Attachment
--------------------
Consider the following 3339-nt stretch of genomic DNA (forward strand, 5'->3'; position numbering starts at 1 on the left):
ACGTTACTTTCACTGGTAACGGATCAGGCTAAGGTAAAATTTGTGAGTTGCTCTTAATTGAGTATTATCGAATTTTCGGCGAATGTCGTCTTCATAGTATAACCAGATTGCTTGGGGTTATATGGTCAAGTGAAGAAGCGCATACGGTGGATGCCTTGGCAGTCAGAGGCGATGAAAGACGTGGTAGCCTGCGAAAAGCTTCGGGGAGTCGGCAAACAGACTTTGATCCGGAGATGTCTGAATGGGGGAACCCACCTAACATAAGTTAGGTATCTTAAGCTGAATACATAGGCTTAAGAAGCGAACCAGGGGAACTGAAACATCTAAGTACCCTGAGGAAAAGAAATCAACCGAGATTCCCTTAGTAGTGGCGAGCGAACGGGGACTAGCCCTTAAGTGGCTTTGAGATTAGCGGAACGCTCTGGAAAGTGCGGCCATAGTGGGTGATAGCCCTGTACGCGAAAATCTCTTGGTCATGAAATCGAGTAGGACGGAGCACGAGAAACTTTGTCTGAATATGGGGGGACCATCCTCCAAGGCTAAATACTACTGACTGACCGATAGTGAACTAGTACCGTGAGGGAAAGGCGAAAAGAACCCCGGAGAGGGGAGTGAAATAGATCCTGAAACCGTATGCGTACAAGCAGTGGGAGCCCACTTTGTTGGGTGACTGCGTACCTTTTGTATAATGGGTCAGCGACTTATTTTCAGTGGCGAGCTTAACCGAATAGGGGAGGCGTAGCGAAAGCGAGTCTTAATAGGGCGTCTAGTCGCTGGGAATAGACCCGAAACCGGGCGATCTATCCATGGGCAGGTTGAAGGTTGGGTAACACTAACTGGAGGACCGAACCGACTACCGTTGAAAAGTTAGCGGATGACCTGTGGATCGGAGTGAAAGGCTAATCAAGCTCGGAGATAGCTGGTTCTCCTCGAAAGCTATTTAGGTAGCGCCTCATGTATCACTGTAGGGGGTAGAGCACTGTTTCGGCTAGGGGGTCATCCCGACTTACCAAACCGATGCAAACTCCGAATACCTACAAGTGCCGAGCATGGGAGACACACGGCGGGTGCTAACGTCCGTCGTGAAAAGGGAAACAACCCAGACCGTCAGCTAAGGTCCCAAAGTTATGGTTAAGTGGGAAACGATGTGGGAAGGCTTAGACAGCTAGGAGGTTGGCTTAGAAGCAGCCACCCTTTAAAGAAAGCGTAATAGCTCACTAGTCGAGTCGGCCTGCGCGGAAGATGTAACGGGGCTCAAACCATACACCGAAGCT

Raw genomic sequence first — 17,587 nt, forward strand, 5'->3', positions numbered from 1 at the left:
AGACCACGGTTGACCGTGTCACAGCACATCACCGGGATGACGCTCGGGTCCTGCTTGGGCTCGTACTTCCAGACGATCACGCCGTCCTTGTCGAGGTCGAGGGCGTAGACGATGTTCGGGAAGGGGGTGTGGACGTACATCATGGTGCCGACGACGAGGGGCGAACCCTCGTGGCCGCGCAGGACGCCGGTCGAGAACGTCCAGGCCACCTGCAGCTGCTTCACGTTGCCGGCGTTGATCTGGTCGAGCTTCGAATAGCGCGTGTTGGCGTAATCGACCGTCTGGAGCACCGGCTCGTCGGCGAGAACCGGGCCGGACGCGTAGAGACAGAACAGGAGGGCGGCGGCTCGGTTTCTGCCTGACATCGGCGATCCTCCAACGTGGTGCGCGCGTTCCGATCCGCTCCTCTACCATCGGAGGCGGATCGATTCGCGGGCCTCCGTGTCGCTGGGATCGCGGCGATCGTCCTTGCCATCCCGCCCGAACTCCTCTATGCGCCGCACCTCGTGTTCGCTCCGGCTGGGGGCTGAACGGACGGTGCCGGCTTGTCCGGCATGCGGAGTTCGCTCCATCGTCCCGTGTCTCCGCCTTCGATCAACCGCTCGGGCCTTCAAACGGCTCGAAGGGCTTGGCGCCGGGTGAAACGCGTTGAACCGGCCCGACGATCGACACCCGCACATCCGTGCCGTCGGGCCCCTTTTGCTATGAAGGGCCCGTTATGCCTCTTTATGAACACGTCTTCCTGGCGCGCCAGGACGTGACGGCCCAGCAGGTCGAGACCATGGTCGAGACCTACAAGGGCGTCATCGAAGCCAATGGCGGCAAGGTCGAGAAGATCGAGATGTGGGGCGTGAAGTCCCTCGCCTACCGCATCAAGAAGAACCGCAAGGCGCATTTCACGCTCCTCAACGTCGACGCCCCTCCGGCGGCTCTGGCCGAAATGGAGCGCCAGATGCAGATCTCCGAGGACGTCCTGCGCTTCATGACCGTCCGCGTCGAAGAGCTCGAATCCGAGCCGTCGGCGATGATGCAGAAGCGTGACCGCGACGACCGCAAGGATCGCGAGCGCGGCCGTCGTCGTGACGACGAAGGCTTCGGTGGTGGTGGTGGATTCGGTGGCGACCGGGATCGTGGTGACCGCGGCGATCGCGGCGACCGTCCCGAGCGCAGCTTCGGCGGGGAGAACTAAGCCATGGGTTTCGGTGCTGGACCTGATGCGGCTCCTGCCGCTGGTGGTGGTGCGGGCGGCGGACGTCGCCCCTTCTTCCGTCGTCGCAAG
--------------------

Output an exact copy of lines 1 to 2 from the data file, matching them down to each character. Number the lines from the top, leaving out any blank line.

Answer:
Consider the following 3339-nt stretch of genomic DNA (forward strand, 5'->3'; position numbering starts at 1 on the left):
ACGTTACTTTCACTGGTAACGGATCAGGCTAAGGTAAAATTTGTGAGTTGCTCTTAATTGAGTATTATCGAATTTTCGGCGAATGTCGTCTTCATAGTATAACCAGATTGCTTGGGGTTATATGGTCAAGTGAAGAAGCGCATACGGTGGATGCCTTGGCAGTCAGAGGCGATGAAAGACGTGGTAGCCTGCGAAAAGCTTCGGGGAGTCGGCAAACAGACTTTGATCCGGAGATGTCTGAATGGGGGAACCCACCTAACATAAGTTAGGTATCTTAAGCTGAATACATAGGCTTAAGAAGCGAACCAGGGGAACTGAAACATCTAAGTACCCTGAGGAAAAGAAATCAACCGAGATTCCCTTAGTAGTGGCGAGCGAACGGGGACTAGCCCTTAAGTGGCTTTGAGATTAGCGGAACGCTCTGGAAAGTGCGGCCATAGTGGGTGATAGCCCTGTACGCGAAAATCTCTTGGTCATGAAATCGAGTAGGACGGAGCACGAGAAACTTTGTCTGAATATGGGGGGACCATCCTCCAAGGCTAAATACTACTGACTGACCGATAGTGAACTAGTACCGTGAGGGAAAGGCGAAAAGAACCCCGGAGAGGGGAGTGAAATAGATCCTGAAACCGTATGCGTACAAGCAGTGGGAGCCCACTTTGTTGGGTGACTGCGTACCTTTTGTATAATGGGTCAGCGACTTATTTTCAGTGGCGAGCTTAACCGAATAGGGGAGGCGTAGCGAAAGCGAGTCTTAATAGGGCGTCTAGTCGCTGGGAATAGACCCGAAACCGGGCGATCTATCCATGGGCAGGTTGAAGGTTGGGTAACACTAACTGGAGGACCGAACCGACTACCGTTGAAAAGTTAGCGGATGACCTGTGGATCGGAGTGAAAGGCTAATCAAGCTCGGAGATAGCTGGTTCTCCTCGAAAGCTATTTAGGTAGCGCCTCATGTATCACTGTAGGGGGTAGAGCACTGTTTCGGCTAGGGGGTCATCCCGACTTACCAAACCGATGCAAACTCCGAATACCTACAAGTGCCGAGCATGGGAGACACACGGCGGGTGCTAACGTCCGTCGTGAAAAGGGAAACAACCCAGACCGTCAGCTAAGGTCCCAAAGTTATGGTTAAGTGGGAAACGATGTGGGAAGGCTTAGACAGCTAGGAGGTTGGCTTAGAAGCAGCCACCCTTTAAAGAAAGCGTAATAGCTCACTAGTCGAGTCGGCCTGCGCGGAAGATGTAACGGGGCTCAAACCATACACCGAAGCT